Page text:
Members of an exclusive Muslim community who call themselves An-Nadsir attend prayer to celebrate Eid al-Adha in a remote area in Gowa district, in Indonesia's South Sulawesi province, December 8, 2008.

A general view of the tents of Muslim pilgrims in Mina, Saudi Arabia on December 9, 2008, where they will camp for three days and cast stones at pillars symbolising Satan.

Water is sprayed in cooling mists over Muslim pilgrims as they pray outside Namira mosque in Arafat near Mecca, Saudi Arabia, Sunday, Dec. 7, 2008.

Muslim pilgrims pray outside Namira mosque in Arafat near Mecca, Saudi Arabia, Sunday, Dec. 7, 2008.

Muslim pilgrims shave their heads after casting stones at a pillar symbolizing Satan in Mina, Saudi Arabia on December 8, 2008.

An aerial view of Muslim pilgrims atop Mount Mercy outside Mecca, Saudi Arabia on December 7, 2008. From this hill, the Prophet Muhammad delivered his final sermon nearly 1,400 years ago.

A Muslim pilgrim reads the koran at Mount Arafat, southeast of the Saudi holy city of Mecca, on December 7, 2008. A human tide washed over Mount Arafat today morning as hundreds of thousands of devoted Muslims gathered for the key moment of the annual Hajj pilgrimage to Saudi Arabia.

A Muslim pilgrim prays at the top of Mount Noor in Mecca, Saudi Arabia, Friday, Dec. 5, 2008. The pilgrims will visit the Hira cave in Mount Noor where the Prophet Mohammad worshipped before his first revelation.

Wednesday, 25 November 2009

Hajj Photos - 5

Thousands of motorcyclists are seen waiting to board a ferry taking them to their hometown on Madura Island to celebrate Muslim holiday of Eid al Adha at Tanjung Perak port in Surabaya, Indonesia, Sunday, Dec. 7, 2008.

Muslims offer prayers before sacrificing a goat on Eid al-Adha in Allahabad, India, Tuesday, Dec. 9, 2008.

Muslims from the Abobo quarter of Abidjan pray during the annual celebration of Tabaski (Eid al-Adha) on December 8, 2008

Palestinian children play on a carousel on the second day of the Eid al-Adha festival in east Jerusalem, Tuesday, Dec. 9 2008.

Iraqi children grab free toys during the Eid al-Adha Muslim festival in southern Baghdad's Doura district in Iraq on December 10, 2008.

Tuesday, 24 November 2009

Funny Business of Israeli Settlements and Palestinian State

Israel is continuing to build its settlements and the world is showing displeasure. Everyone know that Israel will go on and grab land of poor farmers, killing scores of women and children on their way.

Poor Palestinians have no way so they decide to go to UN and the EU. The Israeli dictators warn the Palestinian leaders that such a move will be dangerous and will result in them withdrawing from the talks.

The EU who like to think that they have some clout but in reality have none are also scared to recognise the Palestinian state and say that this move might be 'premature'

Marwan Bishara, Al Jazeera's senior political analyst, said: "Everyone knows this will not go to the Security Council without the green light from the US.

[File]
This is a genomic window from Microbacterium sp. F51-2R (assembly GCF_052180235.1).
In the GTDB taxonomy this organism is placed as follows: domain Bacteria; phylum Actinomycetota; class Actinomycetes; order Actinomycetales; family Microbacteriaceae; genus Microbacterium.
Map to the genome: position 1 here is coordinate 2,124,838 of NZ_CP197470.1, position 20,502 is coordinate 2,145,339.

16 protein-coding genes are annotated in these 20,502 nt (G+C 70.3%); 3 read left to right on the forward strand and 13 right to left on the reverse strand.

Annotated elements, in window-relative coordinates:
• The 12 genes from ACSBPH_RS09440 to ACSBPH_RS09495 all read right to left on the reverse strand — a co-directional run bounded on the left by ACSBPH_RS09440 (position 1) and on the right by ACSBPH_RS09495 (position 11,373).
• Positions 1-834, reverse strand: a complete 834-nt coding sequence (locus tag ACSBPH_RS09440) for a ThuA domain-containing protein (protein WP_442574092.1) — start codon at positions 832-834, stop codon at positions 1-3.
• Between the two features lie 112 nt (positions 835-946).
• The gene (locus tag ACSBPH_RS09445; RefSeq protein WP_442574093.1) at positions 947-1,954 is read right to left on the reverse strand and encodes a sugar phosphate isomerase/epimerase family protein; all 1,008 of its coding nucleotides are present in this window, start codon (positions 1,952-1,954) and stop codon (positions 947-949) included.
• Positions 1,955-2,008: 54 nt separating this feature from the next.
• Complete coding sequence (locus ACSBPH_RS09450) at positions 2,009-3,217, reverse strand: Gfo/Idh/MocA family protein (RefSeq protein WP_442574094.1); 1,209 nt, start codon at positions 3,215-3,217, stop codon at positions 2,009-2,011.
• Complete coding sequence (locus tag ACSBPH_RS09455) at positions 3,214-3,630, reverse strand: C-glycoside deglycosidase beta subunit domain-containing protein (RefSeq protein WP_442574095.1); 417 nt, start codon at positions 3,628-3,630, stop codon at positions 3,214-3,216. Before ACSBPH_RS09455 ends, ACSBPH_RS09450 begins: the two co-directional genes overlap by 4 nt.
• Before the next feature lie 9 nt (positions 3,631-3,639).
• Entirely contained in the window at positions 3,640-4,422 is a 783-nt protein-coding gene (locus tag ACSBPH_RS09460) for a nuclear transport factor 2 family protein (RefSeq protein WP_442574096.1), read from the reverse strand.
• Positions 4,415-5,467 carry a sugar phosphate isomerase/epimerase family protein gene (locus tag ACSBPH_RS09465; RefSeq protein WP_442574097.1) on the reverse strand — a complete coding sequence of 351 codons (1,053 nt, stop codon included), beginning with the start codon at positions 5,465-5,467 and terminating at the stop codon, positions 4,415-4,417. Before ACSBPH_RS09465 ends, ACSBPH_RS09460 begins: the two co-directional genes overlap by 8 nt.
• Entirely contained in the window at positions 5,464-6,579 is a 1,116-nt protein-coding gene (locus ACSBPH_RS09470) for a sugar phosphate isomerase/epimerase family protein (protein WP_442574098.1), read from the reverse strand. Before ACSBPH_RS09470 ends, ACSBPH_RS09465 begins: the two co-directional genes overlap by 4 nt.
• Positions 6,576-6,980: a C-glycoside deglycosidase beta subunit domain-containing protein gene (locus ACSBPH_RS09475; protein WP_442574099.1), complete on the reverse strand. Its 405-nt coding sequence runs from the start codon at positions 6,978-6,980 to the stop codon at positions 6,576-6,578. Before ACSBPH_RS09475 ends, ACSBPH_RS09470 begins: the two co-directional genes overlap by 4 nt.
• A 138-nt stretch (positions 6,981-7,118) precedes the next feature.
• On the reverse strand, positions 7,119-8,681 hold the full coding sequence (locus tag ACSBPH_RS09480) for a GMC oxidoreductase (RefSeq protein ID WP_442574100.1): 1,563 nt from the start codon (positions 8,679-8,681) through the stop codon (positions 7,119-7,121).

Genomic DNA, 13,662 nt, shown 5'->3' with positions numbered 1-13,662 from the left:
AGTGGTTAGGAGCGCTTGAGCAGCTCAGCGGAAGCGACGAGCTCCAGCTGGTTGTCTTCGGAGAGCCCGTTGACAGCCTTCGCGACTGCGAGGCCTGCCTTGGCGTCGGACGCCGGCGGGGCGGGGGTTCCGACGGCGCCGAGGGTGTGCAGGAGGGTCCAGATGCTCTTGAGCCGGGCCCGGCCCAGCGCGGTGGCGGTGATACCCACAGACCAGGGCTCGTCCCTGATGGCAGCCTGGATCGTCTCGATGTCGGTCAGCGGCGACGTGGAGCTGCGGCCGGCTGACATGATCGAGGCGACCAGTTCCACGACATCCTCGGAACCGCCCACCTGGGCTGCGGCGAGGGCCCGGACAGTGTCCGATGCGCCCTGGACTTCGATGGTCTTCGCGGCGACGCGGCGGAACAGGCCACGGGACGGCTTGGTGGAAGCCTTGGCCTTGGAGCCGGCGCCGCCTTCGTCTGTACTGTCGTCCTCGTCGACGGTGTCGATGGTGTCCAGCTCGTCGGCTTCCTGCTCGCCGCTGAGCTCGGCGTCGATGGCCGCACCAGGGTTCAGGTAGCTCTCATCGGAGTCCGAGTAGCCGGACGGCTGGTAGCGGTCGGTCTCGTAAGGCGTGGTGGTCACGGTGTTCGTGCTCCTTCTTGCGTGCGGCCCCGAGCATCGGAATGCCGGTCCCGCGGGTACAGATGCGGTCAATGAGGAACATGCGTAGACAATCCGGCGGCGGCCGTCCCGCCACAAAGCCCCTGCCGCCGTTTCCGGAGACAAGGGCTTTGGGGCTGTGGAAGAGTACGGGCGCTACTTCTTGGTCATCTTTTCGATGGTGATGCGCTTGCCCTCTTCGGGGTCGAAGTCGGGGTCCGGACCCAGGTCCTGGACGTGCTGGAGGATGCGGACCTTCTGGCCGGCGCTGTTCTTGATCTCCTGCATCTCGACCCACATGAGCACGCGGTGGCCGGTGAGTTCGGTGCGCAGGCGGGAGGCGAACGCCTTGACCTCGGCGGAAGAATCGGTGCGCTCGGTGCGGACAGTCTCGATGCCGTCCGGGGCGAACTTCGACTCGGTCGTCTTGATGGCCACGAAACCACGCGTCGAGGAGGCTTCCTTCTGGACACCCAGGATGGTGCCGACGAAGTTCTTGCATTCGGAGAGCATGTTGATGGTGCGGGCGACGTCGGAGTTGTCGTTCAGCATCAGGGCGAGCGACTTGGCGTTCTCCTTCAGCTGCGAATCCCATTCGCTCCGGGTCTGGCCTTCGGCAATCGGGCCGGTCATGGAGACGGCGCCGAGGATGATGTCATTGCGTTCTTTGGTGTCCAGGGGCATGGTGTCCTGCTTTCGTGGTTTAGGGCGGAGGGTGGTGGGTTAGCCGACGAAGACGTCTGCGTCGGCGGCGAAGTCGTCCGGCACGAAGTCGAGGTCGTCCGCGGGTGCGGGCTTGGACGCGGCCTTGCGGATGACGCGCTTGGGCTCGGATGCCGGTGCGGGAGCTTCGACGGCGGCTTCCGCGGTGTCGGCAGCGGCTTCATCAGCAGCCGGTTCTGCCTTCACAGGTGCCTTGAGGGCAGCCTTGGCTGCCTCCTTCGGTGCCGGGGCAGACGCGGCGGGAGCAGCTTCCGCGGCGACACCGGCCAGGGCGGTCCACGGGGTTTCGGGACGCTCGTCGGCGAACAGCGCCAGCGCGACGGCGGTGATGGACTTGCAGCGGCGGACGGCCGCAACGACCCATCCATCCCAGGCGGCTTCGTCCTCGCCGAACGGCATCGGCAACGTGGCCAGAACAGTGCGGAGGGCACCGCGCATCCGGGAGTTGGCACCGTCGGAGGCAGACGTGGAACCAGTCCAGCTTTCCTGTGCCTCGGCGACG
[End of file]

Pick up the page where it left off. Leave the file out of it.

"If the US gives the green light, it means the relations between the US and Israel are in trouble.

"The US and Israel have avoided the Security Council for more than 16 years. To go back to it today, would be a major shift, a game changer in the diplomatic process.

"All Palestinians would be quite excited. Everyone, on all various levels, feels betrayed by a process that delivered not much after 16 years and seven agreements with the Israelis while quadrupling the illegal Israeli settlements."

And one wonders why Muslims get angry over Israeli Injustice.

Hajj Photos - 4

Muslims pray together to mark the Eid al-Adha holiday Monday Dec.8, 2008 at the Minneapolis Convention Center in Minneapolis, Minnesota.

Indian Muslims pray together to mark Eid al-Adha in Mumbai, India December 9, 2008.

An Imam holds a mass for the Eid al-Adha Muslim Feast at a mosque in the town of Suvorovo, east of the Bulgarian capital Sofia, Monday, Dec. 8, 2008.

An overcrowded passenger train is seen in Dhaka, Bangladesh on December 8, 2008. Millions of residents in Dhaka had started the exodus home from the capital city ahead of the Muslim Eid al-Adha holiday, which marks the end of the Hajj.

Iranian women perform the Eid Al-Adha prayers at Tehran University on December 9, 2008.

Monday, 23 November 2009

Sikh Islamophobe to form united front with white facists

A Sikh who claims that Islam is based on “deception, fraud and surprise attack” is set to become the first non-white member of the British National Party.

Rajinder Singh, 78, who emigrated from the Punjab region of India in 1967, said yesterday that he would be honoured to become a member of the BNP because it is the “only party who has the guts to say the word Muslim”.

“It’s a natural process in the Muslim psyche, to take over. The fear of Islam is well founded, well justified,” he told The Times. “I don’t hate Muslims. By definition a Sikh is supposed to love all — even the enemy.”

The retired schoolteacher will be put forward by the far Right party’s executive as its first non-white member after it makes changes to its constitution. The BNP was forced to agree to the changes in September after the Equality and Human Rights Commission took legal action against the party claiming that its rules, which restricted membership to “indigenous Caucasians”, were a breach of the Race Relations Act.